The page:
Review: Passing Time
Posted by on June 4th, 2013 | 3 Comments | Tags: Passing Time
The developers of free to play Frobisher Says took a foray into the PSM market with Passing Time, and it’s a triple whammy – there’s a lot of content on offer, it plays well and it won’t break the bank. It’s a competent soccer game and it works on a touchscreen – who can ask for more?
Passing Time has a really simple style to it; the graphics remind me of 8-bit sprites, the backgrounds are two solid colors, and there’s not much sound to be had other than your roaring crowds, whistles and ball kicks, and it works really well for this sort of game, since the action can get rather hectic during corners and free kicks. Thanks to the style, it’s very easy to stay on top of what’s going on, and still manages to remain visually pleasing.
While the game drops you into the titular “Passing” minigame to begin with, you’ll eventually be given free reign to do what you like, and there’s a lot to do. You’ve got several game modes, some of which unlock after a specific amount of time in game – the passing mode, where you pass a ball around a circle of defenders, Corners and Free Kicks – just like regular soccer, except you try to score as many goals as you can in sixty seconds, full matches where you play 2 minute halves against the AI, and the challenges which have modifications to these modes with special rules to accomplish.
The longest mode in the game is definitely the Challenge mode – you progress up four leagues worth of 10 challenges, each with their own special goal. One might require you to play the passing minigame with a heavier ball, another might require you to get a goal on a free kick while passing to every player on your team. They’re difficult to begin with and they stay difficult throughout the mode, constantly ramping up how much you need to accomplish in the same time limit. You’re gonna need a lot of practice to make it all the way to the final set.
The second mode is the League – you play a full league with wins, draws and losses against AI teams, playing several matches in a row (thankfully you can save between them) and the game will rank you on the ladder with the other AI teams. It’s kind of exciting! You never know where you might end up on the ladder, just like real soccer. The AI is definitely competent enough to be a decent challenge.
Your team progresses along with you too – the more you play, the more stars you earn to upgrade your team. Your team has it’s own name and uniform, which you can change, and their own individual names and heads, which can be changed as well. They even have their own individual stats – possession, passes, goals, everything you’d expect. Stars go into control and power, and you’ll feel your team grow under you as you play, getting better and better with each match. You almost get attached to the little blighters.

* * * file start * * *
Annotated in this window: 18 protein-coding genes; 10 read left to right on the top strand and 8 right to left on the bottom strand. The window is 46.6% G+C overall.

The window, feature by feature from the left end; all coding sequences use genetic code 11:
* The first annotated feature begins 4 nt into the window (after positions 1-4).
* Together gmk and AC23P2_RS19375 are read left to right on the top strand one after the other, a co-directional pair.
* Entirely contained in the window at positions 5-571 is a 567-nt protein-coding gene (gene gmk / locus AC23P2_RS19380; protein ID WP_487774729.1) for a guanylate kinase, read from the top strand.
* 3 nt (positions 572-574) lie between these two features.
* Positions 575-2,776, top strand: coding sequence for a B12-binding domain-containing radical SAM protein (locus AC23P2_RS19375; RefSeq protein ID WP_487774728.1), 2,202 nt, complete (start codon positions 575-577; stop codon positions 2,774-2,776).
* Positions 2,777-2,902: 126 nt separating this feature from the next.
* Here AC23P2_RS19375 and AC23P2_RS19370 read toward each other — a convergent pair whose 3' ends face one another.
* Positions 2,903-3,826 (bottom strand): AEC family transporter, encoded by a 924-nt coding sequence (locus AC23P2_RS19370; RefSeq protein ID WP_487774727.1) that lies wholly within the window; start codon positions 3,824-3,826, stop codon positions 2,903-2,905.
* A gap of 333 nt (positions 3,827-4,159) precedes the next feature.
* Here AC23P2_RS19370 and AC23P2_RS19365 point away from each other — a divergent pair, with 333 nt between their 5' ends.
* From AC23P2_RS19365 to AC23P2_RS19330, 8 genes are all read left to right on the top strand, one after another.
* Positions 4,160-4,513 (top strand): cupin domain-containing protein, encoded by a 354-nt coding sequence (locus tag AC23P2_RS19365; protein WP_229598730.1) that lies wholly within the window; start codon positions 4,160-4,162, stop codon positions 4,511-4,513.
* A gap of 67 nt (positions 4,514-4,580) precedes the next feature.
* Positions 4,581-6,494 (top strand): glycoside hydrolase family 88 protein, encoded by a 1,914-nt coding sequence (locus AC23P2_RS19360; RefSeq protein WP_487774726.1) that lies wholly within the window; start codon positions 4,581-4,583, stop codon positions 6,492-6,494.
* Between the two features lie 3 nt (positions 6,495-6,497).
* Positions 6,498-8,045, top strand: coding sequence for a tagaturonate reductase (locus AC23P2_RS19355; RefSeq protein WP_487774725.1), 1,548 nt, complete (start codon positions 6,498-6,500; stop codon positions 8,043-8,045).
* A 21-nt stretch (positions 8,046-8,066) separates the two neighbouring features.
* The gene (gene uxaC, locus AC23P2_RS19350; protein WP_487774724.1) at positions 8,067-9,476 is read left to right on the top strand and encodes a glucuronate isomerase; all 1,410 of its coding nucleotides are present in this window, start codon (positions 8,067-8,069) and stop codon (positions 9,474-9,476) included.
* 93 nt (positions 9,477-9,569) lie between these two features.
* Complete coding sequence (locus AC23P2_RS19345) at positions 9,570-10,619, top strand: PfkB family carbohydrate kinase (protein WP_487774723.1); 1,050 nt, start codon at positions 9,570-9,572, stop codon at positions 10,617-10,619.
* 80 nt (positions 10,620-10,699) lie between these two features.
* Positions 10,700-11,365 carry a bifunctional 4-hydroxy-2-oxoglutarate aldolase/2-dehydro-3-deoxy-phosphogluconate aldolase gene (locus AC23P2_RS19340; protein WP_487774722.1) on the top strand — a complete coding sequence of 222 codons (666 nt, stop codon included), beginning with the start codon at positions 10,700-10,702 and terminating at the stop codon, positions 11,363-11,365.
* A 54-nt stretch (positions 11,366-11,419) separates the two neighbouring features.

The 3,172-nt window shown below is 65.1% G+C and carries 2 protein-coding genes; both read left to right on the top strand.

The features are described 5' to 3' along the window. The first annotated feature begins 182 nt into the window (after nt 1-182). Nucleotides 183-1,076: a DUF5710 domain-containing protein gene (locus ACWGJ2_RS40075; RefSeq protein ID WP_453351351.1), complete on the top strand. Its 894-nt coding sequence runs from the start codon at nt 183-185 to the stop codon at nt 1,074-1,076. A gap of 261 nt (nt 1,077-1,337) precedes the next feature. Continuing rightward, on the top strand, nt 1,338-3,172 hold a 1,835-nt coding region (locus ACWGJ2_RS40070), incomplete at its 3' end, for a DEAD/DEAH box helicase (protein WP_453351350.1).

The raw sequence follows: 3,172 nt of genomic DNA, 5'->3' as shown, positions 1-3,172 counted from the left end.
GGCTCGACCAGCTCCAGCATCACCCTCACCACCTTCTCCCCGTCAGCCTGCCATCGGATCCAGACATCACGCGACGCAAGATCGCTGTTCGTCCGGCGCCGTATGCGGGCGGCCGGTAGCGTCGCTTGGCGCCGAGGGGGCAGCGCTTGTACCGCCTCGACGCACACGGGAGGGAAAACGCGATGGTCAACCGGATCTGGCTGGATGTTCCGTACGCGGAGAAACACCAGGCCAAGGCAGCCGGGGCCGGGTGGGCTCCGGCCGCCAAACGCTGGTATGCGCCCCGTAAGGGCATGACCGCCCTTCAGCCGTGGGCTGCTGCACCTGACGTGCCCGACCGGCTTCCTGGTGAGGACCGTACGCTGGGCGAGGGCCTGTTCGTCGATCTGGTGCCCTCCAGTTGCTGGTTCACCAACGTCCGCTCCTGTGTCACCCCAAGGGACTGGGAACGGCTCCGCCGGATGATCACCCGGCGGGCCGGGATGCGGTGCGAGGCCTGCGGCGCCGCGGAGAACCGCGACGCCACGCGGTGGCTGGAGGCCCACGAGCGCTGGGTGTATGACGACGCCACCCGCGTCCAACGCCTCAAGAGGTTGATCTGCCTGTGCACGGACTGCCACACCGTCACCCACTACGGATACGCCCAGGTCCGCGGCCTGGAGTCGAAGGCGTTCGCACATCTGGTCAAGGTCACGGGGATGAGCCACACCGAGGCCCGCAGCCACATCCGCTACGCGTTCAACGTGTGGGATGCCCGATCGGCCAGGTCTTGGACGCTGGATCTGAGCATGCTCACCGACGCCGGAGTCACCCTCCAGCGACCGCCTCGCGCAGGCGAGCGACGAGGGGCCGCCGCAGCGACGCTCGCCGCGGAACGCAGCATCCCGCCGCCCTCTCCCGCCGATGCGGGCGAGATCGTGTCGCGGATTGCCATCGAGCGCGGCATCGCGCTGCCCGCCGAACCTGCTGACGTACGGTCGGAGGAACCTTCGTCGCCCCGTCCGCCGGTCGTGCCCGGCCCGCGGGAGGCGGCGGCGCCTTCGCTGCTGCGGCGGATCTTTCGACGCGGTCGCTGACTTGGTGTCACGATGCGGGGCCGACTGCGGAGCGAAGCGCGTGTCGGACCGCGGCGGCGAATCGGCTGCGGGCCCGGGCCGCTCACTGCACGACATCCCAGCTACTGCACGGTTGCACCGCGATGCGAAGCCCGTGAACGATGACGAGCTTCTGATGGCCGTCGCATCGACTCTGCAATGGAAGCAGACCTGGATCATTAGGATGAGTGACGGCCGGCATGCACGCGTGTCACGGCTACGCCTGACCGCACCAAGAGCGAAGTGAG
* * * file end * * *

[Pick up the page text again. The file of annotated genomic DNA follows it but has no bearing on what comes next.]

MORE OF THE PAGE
The rest of the game modes – passing, free kicks and corners – are just standalone versions of the game modes that are in the Challenge mode. While they don’t have their own individual goal outside of score attacking and getting stars for your team, they’re still a good distraction and practice tool. While corners and free kicks don’t come up in matches unlike other soccer games, they’re still nice challenges to help practice strategies.
The only real problem I have with the game is that sometimes the controls can be a little unpredictable. While the game’s controls are certainly functional and relatively consistent (the controls are explained for every game mode if you forget what does what) sometimes it feels like you try to do something you didn’t want to. It’s relatively easy to tap just a little bit above the man you wanted to pass to and end up shooting the goal by mistake. It could do with a little bit of tweaking.
With a bunch of in-game trophies to earn, such as 3 levels on every challenge in the game and some extra team statistic / League win trophies, completionists are going to be here for a long time, and I’d like to think that most casual players would keep it around too. Passing Time is one good time indeed, and even with the slight control issues, it’s something every Vita owner shouldn’t pass up.
A copy of this game was purchased by the reviewer for review purposes. For more info on our review policy click here. This review is for the PlayStation Vita version of the game.
What I Like:
- Simplistic presentation works in it's favor
- Plenty of different game modes
- Team customisation and league / challenges add lots of progression
What I Dislike:
- Controls can be a little iffy